The Yankees played very well in the second half with Yogi more in control and a 51-29 record, but the vaunted 1984 Tigers weren’t letting anyone catch up to them.
With this outburst probably still in the back of his mind and with the Yankees off to a 6-10 start in 1985, Steinbrenner did, in fact, fire Berra. Players like Don Mattingly and Don Baylor were furious. It had been promised that Yogi would manage the full season, but at that point, Yogi knew what Big Stein’s promises were worth. Berra also took umbrage with the fact that Steinbrenner never talked to Yogi directly about letting him go, as when he had been fired before, the owners at least got in contact with him at some point. So he vowed to never return to Yankee Stadium as long as Steinbrenner was in charge.
Taking the Fork in the Road
True to his word, Yogi stayed away from the Bronx. He held firm on this decision even when the Yankees honored him and Dickey with plaques in Monument Park in 1988. They had retired No. 8 for both of them in ‘72, when Yogi was elected to the National Baseball Hall of Fame, but there hadn’t been a plaque until ‘88. Nonetheless, they had to do the ceremony without him. Berra was occupying himself as the Astros’ bench coach anyway (forming a bond with Craig Biggio).
Berra didn’t reconcile with the Yankees until 1999, when Suzyn Waldman helped arrange a meeting with him and Steinbrenner at Yogi’s new museum in Montclair, NJ. The Boss apologized, the two cleared the air, and finally, Yogi was back in the Yankees’ orbit. He was celebrated on Opening Day ‘99 and then came back again for “Yogi Berra Day” on July 18th. As a nice touch, Don Larsen was part of the festivities and threw out the ceremonial first pitch to the man who caught his perfecto. Berra had used the glove belonging to that day’s catcher, Joe Girardi, and handed it back to him with a handshake.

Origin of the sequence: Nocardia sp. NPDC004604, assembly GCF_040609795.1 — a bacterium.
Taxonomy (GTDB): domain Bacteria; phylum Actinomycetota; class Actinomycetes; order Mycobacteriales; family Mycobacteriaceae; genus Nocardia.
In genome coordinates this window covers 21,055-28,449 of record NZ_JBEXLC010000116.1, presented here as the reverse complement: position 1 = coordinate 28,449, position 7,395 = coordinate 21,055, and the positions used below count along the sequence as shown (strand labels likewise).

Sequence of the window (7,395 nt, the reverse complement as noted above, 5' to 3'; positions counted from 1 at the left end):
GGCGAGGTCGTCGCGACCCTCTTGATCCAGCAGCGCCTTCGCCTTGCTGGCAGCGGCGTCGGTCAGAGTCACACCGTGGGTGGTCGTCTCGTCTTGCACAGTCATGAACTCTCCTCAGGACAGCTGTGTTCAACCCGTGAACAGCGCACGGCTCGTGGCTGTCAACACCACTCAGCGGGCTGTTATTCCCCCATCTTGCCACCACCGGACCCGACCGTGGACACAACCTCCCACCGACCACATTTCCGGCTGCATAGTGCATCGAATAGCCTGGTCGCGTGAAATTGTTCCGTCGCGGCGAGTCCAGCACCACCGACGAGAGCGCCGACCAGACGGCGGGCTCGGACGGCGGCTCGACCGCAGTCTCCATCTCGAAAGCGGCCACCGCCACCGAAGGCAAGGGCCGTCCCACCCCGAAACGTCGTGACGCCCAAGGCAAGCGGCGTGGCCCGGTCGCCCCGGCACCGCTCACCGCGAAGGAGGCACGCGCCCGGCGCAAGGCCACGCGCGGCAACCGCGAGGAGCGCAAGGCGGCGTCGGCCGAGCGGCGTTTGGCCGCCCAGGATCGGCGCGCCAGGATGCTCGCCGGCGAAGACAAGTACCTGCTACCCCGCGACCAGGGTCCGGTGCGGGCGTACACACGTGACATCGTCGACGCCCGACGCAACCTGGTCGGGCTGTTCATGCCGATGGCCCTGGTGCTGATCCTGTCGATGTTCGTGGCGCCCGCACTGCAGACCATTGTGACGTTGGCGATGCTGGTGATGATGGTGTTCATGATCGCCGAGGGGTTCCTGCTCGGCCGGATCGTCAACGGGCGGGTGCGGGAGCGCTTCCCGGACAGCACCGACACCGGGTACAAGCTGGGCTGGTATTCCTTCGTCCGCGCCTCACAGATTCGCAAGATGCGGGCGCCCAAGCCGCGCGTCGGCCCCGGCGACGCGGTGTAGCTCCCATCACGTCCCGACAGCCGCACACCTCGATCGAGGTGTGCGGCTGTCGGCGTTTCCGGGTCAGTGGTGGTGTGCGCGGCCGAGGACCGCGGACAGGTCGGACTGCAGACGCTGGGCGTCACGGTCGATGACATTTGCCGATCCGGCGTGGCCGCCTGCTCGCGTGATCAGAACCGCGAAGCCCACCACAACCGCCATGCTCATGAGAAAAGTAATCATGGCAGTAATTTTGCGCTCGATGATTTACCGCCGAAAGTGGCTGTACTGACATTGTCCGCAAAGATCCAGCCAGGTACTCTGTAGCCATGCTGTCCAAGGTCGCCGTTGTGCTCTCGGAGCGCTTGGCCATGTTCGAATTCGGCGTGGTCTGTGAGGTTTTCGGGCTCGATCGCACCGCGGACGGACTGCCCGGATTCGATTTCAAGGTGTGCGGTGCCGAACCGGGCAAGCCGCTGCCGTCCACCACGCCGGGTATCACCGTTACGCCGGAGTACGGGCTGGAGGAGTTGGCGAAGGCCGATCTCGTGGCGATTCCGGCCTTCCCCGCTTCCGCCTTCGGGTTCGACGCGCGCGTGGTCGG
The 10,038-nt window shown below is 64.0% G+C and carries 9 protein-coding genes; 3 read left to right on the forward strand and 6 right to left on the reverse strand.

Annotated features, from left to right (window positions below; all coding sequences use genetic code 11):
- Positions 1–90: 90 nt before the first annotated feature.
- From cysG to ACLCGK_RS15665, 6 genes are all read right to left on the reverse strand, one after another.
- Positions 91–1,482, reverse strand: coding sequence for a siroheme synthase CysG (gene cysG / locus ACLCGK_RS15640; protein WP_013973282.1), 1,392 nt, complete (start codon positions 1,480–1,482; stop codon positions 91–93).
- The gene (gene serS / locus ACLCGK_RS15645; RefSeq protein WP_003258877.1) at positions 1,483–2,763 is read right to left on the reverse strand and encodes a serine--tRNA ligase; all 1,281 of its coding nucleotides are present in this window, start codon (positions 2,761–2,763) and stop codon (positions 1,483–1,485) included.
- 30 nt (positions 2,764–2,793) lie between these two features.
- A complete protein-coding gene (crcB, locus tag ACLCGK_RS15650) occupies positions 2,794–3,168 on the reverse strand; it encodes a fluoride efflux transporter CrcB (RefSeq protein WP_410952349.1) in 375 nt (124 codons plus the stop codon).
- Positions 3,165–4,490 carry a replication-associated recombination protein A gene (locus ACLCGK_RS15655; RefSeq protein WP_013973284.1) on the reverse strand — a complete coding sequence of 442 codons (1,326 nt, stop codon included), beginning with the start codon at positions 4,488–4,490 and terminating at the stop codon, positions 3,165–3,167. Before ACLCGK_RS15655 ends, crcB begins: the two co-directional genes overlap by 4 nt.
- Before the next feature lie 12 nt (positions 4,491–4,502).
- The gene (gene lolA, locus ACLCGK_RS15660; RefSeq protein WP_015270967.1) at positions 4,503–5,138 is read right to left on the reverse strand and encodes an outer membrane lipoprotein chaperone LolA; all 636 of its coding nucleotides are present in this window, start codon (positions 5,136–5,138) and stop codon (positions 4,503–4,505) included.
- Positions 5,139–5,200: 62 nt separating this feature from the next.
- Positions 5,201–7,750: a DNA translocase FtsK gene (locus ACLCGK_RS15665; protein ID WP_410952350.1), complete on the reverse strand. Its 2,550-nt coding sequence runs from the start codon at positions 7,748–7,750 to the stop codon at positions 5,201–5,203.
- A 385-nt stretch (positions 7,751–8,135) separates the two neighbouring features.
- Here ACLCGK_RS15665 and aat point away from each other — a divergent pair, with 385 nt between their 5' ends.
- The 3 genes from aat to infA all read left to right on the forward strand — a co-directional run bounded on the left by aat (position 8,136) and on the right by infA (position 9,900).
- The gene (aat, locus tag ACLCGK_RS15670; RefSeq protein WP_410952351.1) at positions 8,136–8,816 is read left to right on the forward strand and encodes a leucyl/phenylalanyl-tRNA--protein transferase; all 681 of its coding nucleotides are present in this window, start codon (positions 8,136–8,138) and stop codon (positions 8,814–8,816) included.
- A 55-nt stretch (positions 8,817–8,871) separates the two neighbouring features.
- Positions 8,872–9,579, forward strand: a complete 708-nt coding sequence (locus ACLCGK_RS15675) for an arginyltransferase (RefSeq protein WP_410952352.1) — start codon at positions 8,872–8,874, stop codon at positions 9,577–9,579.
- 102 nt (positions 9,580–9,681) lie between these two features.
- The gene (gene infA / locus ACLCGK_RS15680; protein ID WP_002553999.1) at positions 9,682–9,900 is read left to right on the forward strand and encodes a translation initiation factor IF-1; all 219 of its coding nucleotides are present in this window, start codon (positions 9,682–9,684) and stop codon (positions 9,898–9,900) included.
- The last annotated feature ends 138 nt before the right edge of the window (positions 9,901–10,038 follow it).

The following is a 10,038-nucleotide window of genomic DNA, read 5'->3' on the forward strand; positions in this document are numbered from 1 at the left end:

It was wonderful to have Berra in the background as the Yankees won more championships and made other memorable playoff runs. He was often an instructor in spring training as well, so he was a common sight whenever they aired exhibition games or practice footage. Yogi was always there for the big moments, and he threw the ceremonial first pitch at the new Yankee Stadium when it opened in 2009. He was a Cooperstown regular, a local movie critic, and a real advocate. And as he had been for quite some time, he was a common figure to see in commercials; everyone knew Yogi, after all.
We were lucky enough to have Yogi around for 90 years before he passed away in September 2015. His beloved wife of 65 years, Carmen had died the year before, and he had been making fewer appearances. It wasn’t a shock. But it still hurt like hell. On a personal note, my parents had loved Yogi for decades. He was the first Yankee who my dad was drawn to, even before Thurman Munson (granted, a stuffed Yogi Bear from childhood might have helped with that). My dad passed away many years ago, but every time I saw Yogi on TV, I thought of him.
As part of a commercial for the 2008 All-Star Game, the last big event at the old Yankee Stadium, Yogi said that he wouldn’t miss it because of all the memories he made there. They were alive in his heart. All our memories of Yogi are still crystal clear as well. But we can’t say that we don’t miss him.
Staff Rank: 7
Community Rank: 5
Stats Rank: 6
2013 Rank: 6
Appel, Marty. Pinstripe Empire: The New York Yankees from Before the Babe to After the Boss. New York: Bloomsbury, 2012.
Creamer, Robert W. Stengel: His Life and Times. New York: Fireside, 1984.
DeVito, Carlo. Yogi: The Life and Times of an American Original. Chicago: Triumph Books, 2008.
Halberstam, David. October 1964. New York: Fawcett Books, 1995.
Halberstam, David. Summer of ‘49. New York: HarperCollins, 1989.
It Ain’t Over. Directed by Sean Mullin. New York: Sony Pictures Classic, 2022.
Madden, Bill. Steinbrenner: The Last Lion of Baseball. New York: HarperCollins, 2010
The New York Times
Williams, Dave. SABR Bio
Yankeeography: “Yogi Berra”
“Yogi Berra was at D-Day.” NBC News, 14 June 2004.